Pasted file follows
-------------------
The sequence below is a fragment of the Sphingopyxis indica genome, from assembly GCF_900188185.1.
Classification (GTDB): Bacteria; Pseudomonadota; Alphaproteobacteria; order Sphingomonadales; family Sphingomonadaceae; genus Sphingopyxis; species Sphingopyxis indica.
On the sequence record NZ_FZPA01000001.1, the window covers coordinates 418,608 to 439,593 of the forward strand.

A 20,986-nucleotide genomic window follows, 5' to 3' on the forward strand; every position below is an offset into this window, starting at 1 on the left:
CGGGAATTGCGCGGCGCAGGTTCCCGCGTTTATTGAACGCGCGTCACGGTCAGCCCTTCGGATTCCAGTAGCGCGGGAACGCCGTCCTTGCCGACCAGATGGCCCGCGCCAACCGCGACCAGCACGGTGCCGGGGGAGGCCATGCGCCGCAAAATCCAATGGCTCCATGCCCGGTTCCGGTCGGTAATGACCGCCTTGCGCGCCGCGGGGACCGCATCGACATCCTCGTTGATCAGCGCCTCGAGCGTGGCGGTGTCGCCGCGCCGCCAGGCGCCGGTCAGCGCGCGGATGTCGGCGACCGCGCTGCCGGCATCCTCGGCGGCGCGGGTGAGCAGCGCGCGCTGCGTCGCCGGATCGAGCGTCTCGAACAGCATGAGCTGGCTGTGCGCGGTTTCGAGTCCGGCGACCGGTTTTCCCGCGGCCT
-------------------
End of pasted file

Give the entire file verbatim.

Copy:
The sequence below is a fragment of the Sphingopyxis indica genome, from assembly GCF_900188185.1.
Classification (GTDB): Bacteria; Pseudomonadota; Alphaproteobacteria; order Sphingomonadales; family Sphingomonadaceae; genus Sphingopyxis; species Sphingopyxis indica.
On the sequence record NZ_FZPA01000001.1, the window covers coordinates 418,608 to 439,593 of the forward strand.

A 20,986-nucleotide genomic window follows, 5' to 3' on the forward strand; every position below is an offset into this window, starting at 1 on the left:
CGGGAATTGCGCGGCGCAGGTTCCCGCGTTTATTGAACGCGCGTCACGGTCAGCCCTTCGGATTCCAGTAGCGCGGGAACGCCGTCCTTGCCGACCAGATGGCCCGCGCCAACCGCGACCAGCACGGTGCCGGGGGAGGCCATGCGCCGCAAAATCCAATGGCTCCATGCCCGGTTCCGGTCGGTAATGACCGCCTTGCGCGCCGCGGGGACCGCATCGACATCCTCGTTGATCAGCGCCTCGAGCGTGGCGGTGTCGCCGCGCCGCCAGGCGCCGGTCAGCGCGCGGATGTCGGCGACCGCGCTGCCGGCATCCTCGGCGGCGCGGGTGAGCAGCGCGCGCTGCGTCGCCGGATCGAGCGTCTCGAACAGCATGAGCTGGCTGTGCGCGGTTTCGAGTCCGGCGACCGGTTTTCCCGCGGCCT